Politeness in American English

Modern American English has few official rules for how politely you should address a given individual in a given situation. In French, Portuguese, and Spanish, for example, a second person singular pronoun takes different forms depending on who you are addressing. This formal/informal pronoun distinction is entirely absent in English, though there are some basic phrases that you should use consistently (please, thank you, you’re welcome, etc.).

In English, how one individual should address another depends almost entirely on the context of the conversation and the relationship between parties. In situations where the person you are addressing has an explicit level of authority, you should always err on the side of being overly formal.

Examples of formal address:

  • Is there a problem, officer?
  • Dr. Bell has been our family physician for almost twenty years.
  • Your Honor, the defendant enters a plea of not guilty.
  • It’s a pleasure to meet you, Senator Warren.

As American society becomes progressively less formal, the language that we use follows suit. This is especially true with interactions between and among younger Americans and in situations where the age gap between individuals is relatively small. American children are taught to address teachers by “Mr., Mrs., Ms., Dr, etc.” and their last names. However, high school and college students may find that some instructors will expect to be addressed by their professional titles while others may insist that students address them by their first names.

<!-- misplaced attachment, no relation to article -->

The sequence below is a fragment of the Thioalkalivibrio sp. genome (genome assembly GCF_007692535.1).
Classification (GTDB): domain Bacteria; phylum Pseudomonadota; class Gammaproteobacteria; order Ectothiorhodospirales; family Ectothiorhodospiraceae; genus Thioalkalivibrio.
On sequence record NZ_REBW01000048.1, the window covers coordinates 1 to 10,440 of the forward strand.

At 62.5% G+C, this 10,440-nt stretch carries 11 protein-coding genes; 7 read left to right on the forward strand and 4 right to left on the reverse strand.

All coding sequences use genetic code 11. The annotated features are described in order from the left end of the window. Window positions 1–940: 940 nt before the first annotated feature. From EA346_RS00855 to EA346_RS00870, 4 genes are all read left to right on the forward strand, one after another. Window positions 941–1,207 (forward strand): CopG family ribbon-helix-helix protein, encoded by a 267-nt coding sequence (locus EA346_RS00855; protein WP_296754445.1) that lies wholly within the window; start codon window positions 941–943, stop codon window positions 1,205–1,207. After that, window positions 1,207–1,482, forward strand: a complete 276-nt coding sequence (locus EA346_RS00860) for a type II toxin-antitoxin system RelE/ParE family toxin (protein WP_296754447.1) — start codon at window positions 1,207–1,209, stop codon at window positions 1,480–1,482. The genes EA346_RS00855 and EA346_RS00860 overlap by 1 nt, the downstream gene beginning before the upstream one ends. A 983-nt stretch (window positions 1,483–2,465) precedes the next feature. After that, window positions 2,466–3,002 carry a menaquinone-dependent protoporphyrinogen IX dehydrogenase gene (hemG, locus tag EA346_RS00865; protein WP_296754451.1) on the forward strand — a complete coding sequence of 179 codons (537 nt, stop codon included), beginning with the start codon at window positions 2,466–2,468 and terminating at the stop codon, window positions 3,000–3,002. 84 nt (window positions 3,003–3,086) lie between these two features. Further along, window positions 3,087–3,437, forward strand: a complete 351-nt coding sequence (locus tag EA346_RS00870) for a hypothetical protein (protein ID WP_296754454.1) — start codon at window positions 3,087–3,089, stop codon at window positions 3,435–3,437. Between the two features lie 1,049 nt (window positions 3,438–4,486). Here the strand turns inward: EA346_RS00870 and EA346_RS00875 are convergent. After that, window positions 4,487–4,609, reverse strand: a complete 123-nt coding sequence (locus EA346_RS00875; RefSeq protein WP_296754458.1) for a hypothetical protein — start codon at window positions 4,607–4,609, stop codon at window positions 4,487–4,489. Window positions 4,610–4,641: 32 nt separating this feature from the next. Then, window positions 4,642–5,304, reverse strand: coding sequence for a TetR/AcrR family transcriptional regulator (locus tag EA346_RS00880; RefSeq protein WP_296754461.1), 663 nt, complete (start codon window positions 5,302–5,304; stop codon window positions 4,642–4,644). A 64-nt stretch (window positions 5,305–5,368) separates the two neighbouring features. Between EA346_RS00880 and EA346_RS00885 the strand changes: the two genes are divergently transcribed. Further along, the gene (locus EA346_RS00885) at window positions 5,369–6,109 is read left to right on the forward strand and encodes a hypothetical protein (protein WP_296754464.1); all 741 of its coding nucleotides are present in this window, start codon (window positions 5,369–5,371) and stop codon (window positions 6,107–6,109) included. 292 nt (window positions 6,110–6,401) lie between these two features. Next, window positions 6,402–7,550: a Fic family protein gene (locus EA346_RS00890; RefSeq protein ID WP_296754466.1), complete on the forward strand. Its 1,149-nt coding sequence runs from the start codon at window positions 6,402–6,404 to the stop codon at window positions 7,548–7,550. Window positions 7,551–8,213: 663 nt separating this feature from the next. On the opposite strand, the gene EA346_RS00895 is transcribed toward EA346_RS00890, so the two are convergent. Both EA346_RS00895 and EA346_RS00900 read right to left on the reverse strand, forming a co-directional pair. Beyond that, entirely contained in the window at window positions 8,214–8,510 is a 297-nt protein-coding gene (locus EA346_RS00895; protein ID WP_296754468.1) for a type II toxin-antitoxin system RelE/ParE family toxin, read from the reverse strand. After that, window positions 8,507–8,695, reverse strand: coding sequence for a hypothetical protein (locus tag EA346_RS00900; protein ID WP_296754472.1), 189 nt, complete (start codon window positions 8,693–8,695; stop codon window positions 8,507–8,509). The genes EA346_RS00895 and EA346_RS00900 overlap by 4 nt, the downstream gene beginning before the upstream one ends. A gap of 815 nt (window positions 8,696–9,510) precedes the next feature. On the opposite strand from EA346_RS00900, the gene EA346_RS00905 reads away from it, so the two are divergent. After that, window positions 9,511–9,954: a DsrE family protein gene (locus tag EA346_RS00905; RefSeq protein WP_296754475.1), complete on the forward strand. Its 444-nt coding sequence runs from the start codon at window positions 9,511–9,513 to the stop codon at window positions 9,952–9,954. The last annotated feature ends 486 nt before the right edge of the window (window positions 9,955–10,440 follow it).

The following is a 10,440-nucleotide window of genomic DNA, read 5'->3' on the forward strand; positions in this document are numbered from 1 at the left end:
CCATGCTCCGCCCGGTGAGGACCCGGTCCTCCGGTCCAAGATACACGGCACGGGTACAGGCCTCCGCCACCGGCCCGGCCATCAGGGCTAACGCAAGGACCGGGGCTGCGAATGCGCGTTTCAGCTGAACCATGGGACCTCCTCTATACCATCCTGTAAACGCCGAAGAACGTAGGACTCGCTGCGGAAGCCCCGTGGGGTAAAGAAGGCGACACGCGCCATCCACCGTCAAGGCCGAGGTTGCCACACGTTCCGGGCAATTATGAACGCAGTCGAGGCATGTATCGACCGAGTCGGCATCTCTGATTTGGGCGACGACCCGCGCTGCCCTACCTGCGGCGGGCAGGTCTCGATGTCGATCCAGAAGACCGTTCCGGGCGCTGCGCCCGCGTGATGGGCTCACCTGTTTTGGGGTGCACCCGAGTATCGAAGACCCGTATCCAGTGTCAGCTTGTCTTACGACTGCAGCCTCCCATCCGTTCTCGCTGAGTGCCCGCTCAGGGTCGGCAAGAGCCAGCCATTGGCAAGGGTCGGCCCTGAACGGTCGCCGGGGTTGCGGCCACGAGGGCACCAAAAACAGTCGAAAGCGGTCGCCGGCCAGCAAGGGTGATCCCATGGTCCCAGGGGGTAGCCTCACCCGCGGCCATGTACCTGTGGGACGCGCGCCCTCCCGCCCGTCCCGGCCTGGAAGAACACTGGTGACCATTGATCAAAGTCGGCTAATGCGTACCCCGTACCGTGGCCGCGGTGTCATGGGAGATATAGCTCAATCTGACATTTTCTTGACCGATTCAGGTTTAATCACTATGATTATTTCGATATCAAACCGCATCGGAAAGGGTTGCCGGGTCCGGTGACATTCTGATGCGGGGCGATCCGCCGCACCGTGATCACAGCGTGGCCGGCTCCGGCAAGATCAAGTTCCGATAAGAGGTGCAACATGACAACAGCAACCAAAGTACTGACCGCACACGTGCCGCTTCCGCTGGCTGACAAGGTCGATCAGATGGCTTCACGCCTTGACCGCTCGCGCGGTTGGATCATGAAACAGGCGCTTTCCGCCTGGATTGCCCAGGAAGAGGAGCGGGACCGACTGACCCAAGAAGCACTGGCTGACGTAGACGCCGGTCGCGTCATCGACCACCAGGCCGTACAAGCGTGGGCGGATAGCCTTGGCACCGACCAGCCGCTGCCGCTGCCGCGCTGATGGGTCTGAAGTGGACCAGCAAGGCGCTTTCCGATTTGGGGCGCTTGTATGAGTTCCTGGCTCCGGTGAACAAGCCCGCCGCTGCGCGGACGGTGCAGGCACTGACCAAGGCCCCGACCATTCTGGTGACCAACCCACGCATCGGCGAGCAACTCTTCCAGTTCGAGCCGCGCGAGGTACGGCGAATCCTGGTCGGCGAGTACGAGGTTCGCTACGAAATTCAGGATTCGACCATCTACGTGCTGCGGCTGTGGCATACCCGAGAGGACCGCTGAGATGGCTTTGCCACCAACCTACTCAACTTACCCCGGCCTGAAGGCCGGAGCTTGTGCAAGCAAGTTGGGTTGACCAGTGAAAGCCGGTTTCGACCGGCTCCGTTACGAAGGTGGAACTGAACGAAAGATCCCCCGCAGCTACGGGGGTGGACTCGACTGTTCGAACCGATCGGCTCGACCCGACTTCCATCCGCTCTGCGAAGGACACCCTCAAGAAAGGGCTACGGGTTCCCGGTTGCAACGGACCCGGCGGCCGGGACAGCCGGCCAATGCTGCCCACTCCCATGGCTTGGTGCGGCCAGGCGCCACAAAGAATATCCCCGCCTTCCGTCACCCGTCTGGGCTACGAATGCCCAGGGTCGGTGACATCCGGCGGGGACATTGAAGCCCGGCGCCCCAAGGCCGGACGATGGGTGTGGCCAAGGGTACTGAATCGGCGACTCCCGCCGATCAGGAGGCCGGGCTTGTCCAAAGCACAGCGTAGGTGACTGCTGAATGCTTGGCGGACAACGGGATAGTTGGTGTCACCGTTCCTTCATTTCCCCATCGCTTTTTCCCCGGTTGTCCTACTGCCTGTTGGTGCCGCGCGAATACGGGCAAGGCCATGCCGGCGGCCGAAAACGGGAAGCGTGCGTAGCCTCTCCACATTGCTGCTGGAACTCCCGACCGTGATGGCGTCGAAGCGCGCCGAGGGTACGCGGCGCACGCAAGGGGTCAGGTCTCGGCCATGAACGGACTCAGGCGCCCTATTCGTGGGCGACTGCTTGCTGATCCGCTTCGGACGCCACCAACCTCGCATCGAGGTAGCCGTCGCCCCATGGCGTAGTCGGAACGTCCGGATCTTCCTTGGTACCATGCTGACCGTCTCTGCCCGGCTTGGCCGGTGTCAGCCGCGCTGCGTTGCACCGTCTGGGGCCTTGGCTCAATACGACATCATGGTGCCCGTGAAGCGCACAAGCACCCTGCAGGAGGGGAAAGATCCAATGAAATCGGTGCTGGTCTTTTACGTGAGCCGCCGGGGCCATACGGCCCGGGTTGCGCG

Examples of addressing educators:

  • Ms. Anderson is our daughter’s first grade teacher.
  • Mr. B, did you hand back the quizzes from Friday already?
  • Professor Smith assigned the midterm paper in class yesterday.
  • Tim, can I ask you a question after class about the midterm paper?
  • Dr. Jones is strict, but her class is considered the best in the department.

Other situations where “title + surname” are traditionally used include addressing your boss and the parents of your significant other. Many (although not all) bosses now prefer that employees address them by their first names. Similarly, the parents of a person whom you are in a long-term relationship with may prefer that you use their first names.

The general rule is that if you’re unsure how someone wishes to be addressed, you should ask the person. If you struggle with forms of address or any other aspect of the English language, The English Island in Atlanta can provide you with customized, one-on-one classes. Our experienced, passionate teachers can help you master polite English phrases, grammar, and more.